Lying on your back attached to two people through some plumbing inside the gate of a nuclear submarine base watching the clouds go by, is more relaxing than you might think. It’s about 2oC and it’s considering snowing. The concrete is cold. I’m very tired. But we made it. The traffic is stopped. At 6am the police arrive (they’re not very surprised) and the traffic starts to queue up. It makes me smile to think of that moment. We had succeeded.

It gets colder and noisier, and the “cutting team” arrives. By 6.30am we’re being picked off one by one and the traffic starts to move again. The good news is those at the South Gate kept the resistance for another hour.

I was covered with a sheet and the cast-cutter got to work on our tubes. I was marched down the road (chatting merrily about the weather) by two somewhat confused policemen, asked some questions, photographed, and put in a van where I shared my hobnobs with the male arrestees (not the policeman, they declined) and listened to the radio. Then through the beautiful Strathclyde countryside to Dunbarton where an equally genial officer discussed his last holiday to York with us. We had our possessions confiscated, details recorded, and were put in solitary confinement.

The cell is a bit bigger than a toilet in a train, with no window, just a crash mat and a toilet. The florescent light flickered and it smelt a bit of sick. But I suppose there had to a hard part to this experience somewhere. I thought I was in there for 24 hours. But after some lunch, a cup of tea (free food!) we were, to our great surprise, given back our possessions and our freedom. We discussed our relief in the foyer of Dunbarton police station and cheered the women’s release in Greenock. In Scotland at least, resistance is not futile: it’s a daytrip.

I didn’t get the impression I was being treated like a danger to society. It was more like the detention with the teach who actually liked you but felt your shenanigans needed to be punished to make sure no-one else was encouraged. I trust that isn’t the message you are receiving. Come to Faslane to protest this debacle. And if you like, you can lie down on the concrete too.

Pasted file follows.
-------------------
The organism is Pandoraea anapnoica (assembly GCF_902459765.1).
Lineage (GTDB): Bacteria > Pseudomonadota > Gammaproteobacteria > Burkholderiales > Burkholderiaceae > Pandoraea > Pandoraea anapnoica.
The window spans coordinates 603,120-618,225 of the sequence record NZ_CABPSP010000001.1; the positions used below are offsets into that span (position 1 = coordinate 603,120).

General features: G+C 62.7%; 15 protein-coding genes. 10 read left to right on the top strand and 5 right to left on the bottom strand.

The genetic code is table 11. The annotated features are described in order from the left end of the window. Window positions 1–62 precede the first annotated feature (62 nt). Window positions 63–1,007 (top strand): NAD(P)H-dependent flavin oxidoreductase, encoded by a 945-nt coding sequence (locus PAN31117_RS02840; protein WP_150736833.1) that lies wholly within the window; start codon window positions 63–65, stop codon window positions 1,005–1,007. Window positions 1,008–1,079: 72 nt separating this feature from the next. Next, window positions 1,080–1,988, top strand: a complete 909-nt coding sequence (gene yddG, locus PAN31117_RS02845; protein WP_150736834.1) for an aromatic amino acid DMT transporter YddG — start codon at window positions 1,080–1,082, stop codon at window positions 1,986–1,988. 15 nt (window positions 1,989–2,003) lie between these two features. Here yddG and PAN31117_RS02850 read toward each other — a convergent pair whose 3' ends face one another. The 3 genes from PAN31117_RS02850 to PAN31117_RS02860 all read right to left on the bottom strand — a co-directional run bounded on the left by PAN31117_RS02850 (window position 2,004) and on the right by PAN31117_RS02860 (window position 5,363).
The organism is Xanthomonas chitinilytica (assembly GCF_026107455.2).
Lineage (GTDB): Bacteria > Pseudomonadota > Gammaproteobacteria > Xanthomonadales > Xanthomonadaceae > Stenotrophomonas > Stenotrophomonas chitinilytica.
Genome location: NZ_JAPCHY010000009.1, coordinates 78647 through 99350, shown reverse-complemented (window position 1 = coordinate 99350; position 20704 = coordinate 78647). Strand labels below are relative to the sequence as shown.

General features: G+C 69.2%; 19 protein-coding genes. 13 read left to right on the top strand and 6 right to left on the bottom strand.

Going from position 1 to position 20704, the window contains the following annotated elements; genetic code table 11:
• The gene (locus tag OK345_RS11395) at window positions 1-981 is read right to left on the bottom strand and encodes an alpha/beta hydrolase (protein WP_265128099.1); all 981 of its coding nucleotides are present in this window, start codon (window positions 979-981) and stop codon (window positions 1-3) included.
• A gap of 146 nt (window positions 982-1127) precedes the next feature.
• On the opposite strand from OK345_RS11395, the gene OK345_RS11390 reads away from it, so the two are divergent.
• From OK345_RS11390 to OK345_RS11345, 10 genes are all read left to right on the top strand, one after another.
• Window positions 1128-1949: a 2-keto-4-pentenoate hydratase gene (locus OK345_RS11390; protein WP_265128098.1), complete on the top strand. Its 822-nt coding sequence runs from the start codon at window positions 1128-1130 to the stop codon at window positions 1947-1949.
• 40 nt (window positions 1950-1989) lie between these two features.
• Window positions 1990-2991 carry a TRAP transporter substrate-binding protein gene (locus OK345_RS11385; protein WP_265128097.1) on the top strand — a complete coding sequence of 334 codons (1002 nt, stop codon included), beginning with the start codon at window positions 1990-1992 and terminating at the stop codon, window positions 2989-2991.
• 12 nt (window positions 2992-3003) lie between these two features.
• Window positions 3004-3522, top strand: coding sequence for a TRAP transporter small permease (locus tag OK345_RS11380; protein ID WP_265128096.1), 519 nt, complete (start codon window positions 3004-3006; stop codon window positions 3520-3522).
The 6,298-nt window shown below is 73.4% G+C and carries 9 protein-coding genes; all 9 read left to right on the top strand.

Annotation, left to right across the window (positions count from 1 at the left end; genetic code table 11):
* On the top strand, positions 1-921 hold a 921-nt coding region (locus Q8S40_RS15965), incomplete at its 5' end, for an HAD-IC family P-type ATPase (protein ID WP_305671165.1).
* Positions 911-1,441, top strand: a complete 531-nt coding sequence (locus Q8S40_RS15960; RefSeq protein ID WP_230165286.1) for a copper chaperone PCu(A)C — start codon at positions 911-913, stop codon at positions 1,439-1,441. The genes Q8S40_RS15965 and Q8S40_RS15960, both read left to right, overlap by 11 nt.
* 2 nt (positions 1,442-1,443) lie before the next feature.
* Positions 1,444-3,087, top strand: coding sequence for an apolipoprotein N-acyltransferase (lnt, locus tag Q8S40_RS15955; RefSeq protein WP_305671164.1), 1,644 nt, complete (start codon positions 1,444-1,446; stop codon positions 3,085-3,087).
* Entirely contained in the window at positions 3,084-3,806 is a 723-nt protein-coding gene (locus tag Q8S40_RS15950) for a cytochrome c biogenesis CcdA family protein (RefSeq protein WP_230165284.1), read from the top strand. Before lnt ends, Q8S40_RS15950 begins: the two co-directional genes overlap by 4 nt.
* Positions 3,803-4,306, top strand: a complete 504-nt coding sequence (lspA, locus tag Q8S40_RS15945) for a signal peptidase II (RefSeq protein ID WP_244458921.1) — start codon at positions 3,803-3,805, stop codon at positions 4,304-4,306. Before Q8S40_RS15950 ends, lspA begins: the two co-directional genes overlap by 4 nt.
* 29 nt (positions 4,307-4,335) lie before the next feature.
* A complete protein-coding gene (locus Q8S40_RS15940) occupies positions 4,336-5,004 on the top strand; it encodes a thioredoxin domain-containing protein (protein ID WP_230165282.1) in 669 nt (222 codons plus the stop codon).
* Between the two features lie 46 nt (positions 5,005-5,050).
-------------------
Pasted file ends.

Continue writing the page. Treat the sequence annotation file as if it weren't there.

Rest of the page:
Join the list at http://uk.groups.yahoo.com/group/yorkf365/
or email york@faslane365.org

1 That’s India, Israel, UK, USA, Russia and France. China and Pakistan having nuclear capabilities but not being democracies. There are a lot more countries without and they do fine.

2Voice in my head

This article was originally published in the June 2007 edition of ‘GoodMag’.


Ethical Investment: Ethical Consumerism for Institutions – A means to an end

Universities hold many of the same characteristics as individuals – they manage an income, they make choices about their financial systems, and they spend money. Many NGOs have spent the recent years challenging the spending habits of individuals, institutions and corporations through schemes such as FairTrade. This has become so popular partly because it is blindingly obvious to people what’s going on: you buy a shirt produced in a sweatshop and you’re supporting that system, buy a chocolate bar from Nestle and you’re handing profits to the baby milk demons. The same principal applies to the purchasing habits of universities, and of course, other institutions too.

Campaigns such as Ditch Dirty Development challenge consumers, in this case student account holders, to think about the effect their banking choices have. This, in a way, is the exact same principal behind Ethical Investment – instead of looking at the individual or institution’s buying power (as with FairTrade) it challenges their saving power.

Corporations respond to user demand – this is, if you’re asking Adam Smith, the great strength of capitalism – so called “consumer sovereignty”. Companies are required to maximise profit to survive and therefore if you increase the sales of the most ethical options they will be supplied more (this is of course the theory, not necessarily the practice, but go with me on this). As such ethical consumerism is very much a in situ solution, it accepts the economic system as it is. We may pay FairTrade farmers more but the capitalist will say the demand for FairTrade products is driven by consumers who value freedom from guilt as a much as they do taste.

The Big Goal

Therefore Ethical Investment, just like ethical consumerism, does not challenge the economic system. It works within it. Its goal must therefore be to effect change in the companies it targets.

If an institution, individual or corporation changes its buying or saving habits, this will effect the company doing the evil by altering its demand. This has been worked in the past as a means of effecting change, but rarely without additional action. Just as my lack of buying a Yorkie has little effect on Nestle’s sales, if one university divests from BAE Systems it may go completely unnoticed (particularly true in relatively poor new universities). Thus, for the campaign to be successful and change the company it targets (or perhaps even bankrupt it) publicity and national coordination are crucial.